[:en]Q+A with Ayman Nijim, Solidarity Program Officer for the Middle East[:]
Israel has been bombing Gaza nightly for two straight weeks, and there is only around 4 hours of electricity per day for 2 million people because Israel shut off fuel supplies.
You have family and friends on the ground. What are they saying about what life is like right now?
They are saying that life is intolerable in Gaza. Four hours of electricity per day means there is no time to wash your clothes, no way to watch breaking news about the bombing of your own neighborhood, no light for studying, no way to cool off in 90-degree heat. If you try to take a brief dip in the sea, you risk being targeted by an Israeli sniper or being at the wrong place at the wrong time when Israeli occupation forces drop a bomb.
And now Gaza has been hit by the first COVID-19 outbreak outside of quarantine facilities, adding to the daily terror and threatening the lives of more people. Social distancing is not an option in Gaza, one of the most densely packed territories in the world, where it’s not uncommon for 10 or more family members to share a home. I have been insisting that my family try to maintain distance when checking on my elderly mother, who has underlying conditions and is suffering the unbearable heat with no electricity to at least power a small fan. There are only about 100 ventilators for a population of 2 million people, half of which are already in use, and they would rely on electricity to operate. The dialysis units are operating with minimal electricity, jeopardizing the health of those living with kidney failure. Hospital generators may run out at any moment, which would mean halting c-sections and other necessary surgical operations.
Water in Gaza is not fit for human consumption, so the purification units that rely on electricity will be put out of order, deepening the public health crisis. With the ongoing closure of Israeli-controlled crossings and banning of goods entering the strip, and with more than 68% of Gaza’s population lacking adequate access to food, it is almost unimaginable how dire the situation will get.
The people of Gaza, half of whom are children, endure the daily hovering of drones, and the nightly shelling of their neighborhoods. Recently, an UNRWA-run school was hit early before students arrived. Imagine if the children were there at that moment?
There is a widespread feeling in Gaza that the world is abandoning them and has grown tired of their ongoing ordeal. When I speak to my friends and family there, it is very hard to find the right set of words to comfort them.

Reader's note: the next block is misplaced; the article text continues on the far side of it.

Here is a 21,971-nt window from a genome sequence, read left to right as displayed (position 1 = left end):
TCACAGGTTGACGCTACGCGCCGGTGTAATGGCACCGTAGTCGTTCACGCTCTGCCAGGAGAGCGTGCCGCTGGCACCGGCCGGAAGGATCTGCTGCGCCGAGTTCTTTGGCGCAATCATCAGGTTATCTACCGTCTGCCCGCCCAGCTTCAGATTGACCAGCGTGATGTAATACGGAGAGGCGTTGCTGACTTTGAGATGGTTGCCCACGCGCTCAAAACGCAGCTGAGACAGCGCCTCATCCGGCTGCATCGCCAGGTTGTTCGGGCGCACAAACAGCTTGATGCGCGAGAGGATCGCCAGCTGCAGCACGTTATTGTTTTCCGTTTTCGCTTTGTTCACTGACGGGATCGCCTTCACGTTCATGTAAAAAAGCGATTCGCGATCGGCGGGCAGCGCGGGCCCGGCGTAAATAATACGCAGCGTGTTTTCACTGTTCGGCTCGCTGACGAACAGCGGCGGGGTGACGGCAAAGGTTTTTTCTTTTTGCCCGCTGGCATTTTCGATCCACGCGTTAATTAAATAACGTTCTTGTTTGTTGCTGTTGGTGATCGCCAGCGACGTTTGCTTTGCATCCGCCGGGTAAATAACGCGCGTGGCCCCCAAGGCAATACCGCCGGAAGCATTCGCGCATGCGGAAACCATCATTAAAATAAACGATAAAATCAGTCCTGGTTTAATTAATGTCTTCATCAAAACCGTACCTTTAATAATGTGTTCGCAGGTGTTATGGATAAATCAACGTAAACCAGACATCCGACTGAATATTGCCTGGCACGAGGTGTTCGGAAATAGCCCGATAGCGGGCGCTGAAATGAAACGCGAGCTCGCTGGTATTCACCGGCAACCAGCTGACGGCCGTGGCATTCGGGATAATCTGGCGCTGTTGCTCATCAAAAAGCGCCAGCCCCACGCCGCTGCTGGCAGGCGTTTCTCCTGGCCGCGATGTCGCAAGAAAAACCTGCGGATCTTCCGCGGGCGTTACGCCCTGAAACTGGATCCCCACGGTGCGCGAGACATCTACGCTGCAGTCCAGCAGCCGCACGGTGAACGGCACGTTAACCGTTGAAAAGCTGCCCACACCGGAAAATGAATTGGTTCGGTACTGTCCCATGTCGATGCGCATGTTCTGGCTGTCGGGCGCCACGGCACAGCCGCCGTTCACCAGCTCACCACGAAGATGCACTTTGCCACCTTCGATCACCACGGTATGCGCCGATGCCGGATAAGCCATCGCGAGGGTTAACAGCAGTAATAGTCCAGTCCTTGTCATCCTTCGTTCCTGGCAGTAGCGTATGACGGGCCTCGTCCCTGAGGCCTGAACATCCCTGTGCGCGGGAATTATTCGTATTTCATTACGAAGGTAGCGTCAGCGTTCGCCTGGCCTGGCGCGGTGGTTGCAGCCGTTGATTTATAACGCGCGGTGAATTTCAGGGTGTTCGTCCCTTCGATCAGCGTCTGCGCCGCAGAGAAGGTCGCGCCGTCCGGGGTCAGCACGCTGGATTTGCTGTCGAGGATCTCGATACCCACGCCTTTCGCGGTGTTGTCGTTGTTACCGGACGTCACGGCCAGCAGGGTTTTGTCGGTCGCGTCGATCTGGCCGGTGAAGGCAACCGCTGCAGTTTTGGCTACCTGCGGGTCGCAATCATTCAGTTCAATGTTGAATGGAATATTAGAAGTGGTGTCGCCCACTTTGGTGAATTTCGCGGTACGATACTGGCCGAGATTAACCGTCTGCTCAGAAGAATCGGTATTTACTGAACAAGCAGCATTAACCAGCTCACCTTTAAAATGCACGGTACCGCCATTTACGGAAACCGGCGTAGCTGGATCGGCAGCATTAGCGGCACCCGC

In what ways are Palestinian civil society organizations working to meet the urgent needs of people in Gaza given that Israel has cut them off from basic supplies and infrastructure?
I am in touch with a few of our partners in Gaza, all of whom are managing a triple crisis between the current Israeli military assault, threat of COVID-19, and ongoing humanitarian disaster created by years of siege and bombardment. The Palestinian Centre for Human Rights has been documenting and disseminating vital information about the humanitarian and human rights crisis so that journalists, international organizations, and others around the world can understand what’s happening on the ground, which is critical given how Israel has isolated the enclave from the rest of humanity.
Another of our partners, the Gaza Community Mental Health Programme, is providing vital counseling and resources to a collectively traumatized population that is coping with fears of COVID-19 and Israel’s daily attacks. What is it like to live where warplanes thunder in the skies and the sea is off limits? In a place where everyone knows someone close to them who has been killed or maimed, such deep suffering can almost begin to seem normal due simply to its prevalence, which is why the Programme puts energy into destigmatizing the need for therapy, as well as the need to address individual and collective trauma. Every child in Gaza has experienced more than three traumatic experiences in his or her life – whether it be from war, the imprisonment of a parent, or destruction of a family home. The prevalence of PTSD among children is alarmingly high. Daily, they endure the agonizing noises of drones, helicopters and fighter jets.
When people outside Gaza picture it, they tend to imagine tightly packed concrete buildings, but Gaza is also home to agricultural lands tended by family farmers. The Union of Agricultural Work Committees (UAWC) has been supporting farmers there. Farmers in eastern Gaza who live near the so-called buffer zone along Israel’s boundary are attacked by the Israeli military in between its larger-scale military assaults on the territory. UAWC works with these farmers to identify their needs and implement strategies to strengthen their resilience so their families and farms are more equipped to survive these frequent incursions. These farmers literally risk life and limb each time they go out to tend their crops or care for their livestock.